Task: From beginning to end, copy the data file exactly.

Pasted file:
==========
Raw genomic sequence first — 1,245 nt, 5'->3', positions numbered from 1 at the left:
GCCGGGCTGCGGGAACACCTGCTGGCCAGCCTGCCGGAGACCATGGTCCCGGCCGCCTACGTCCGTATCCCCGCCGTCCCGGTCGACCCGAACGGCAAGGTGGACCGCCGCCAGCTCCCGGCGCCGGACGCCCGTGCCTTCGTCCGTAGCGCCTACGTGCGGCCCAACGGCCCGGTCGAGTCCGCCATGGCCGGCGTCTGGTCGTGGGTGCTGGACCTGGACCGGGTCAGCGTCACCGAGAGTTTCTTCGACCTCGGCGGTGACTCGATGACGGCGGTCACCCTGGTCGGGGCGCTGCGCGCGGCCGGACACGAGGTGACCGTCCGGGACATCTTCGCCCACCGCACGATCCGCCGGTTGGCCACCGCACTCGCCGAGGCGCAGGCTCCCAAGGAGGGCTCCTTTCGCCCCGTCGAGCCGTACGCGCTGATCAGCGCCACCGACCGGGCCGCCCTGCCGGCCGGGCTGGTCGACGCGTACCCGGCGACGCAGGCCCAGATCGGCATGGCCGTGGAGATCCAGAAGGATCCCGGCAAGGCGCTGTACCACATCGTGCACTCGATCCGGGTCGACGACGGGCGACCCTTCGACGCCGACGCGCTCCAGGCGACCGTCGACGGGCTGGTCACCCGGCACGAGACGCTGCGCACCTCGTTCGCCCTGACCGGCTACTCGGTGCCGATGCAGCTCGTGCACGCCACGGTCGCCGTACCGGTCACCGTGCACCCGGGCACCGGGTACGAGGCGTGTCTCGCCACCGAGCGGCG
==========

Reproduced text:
Raw genomic sequence first — 1,245 nt, 5'->3', positions numbered from 1 at the left:
GCCGGGCTGCGGGAACACCTGCTGGCCAGCCTGCCGGAGACCATGGTCCCGGCCGCCTACGTCCGTATCCCCGCCGTCCCGGTCGACCCGAACGGCAAGGTGGACCGCCGCCAGCTCCCGGCGCCGGACGCCCGTGCCTTCGTCCGTAGCGCCTACGTGCGGCCCAACGGCCCGGTCGAGTCCGCCATGGCCGGCGTCTGGTCGTGGGTGCTGGACCTGGACCGGGTCAGCGTCACCGAGAGTTTCTTCGACCTCGGCGGTGACTCGATGACGGCGGTCACCCTGGTCGGGGCGCTGCGCGCGGCCGGACACGAGGTGACCGTCCGGGACATCTTCGCCCACCGCACGATCCGCCGGTTGGCCACCGCACTCGCCGAGGCGCAGGCTCCCAAGGAGGGCTCCTTTCGCCCCGTCGAGCCGTACGCGCTGATCAGCGCCACCGACCGGGCCGCCCTGCCGGCCGGGCTGGTCGACGCGTACCCGGCGACGCAGGCCCAGATCGGCATGGCCGTGGAGATCCAGAAGGATCCCGGCAAGGCGCTGTACCACATCGTGCACTCGATCCGGGTCGACGACGGGCGACCCTTCGACGCCGACGCGCTCCAGGCGACCGTCGACGGGCTGGTCACCCGGCACGAGACGCTGCGCACCTCGTTCGCCCTGACCGGCTACTCGGTGCCGATGCAGCTCGTGCACGCCACGGTCGCCGTACCGGTCACCGTGCACCCGGGCACCGGGTACGAGGCGTGTCTCGCCACCGAGCGGCG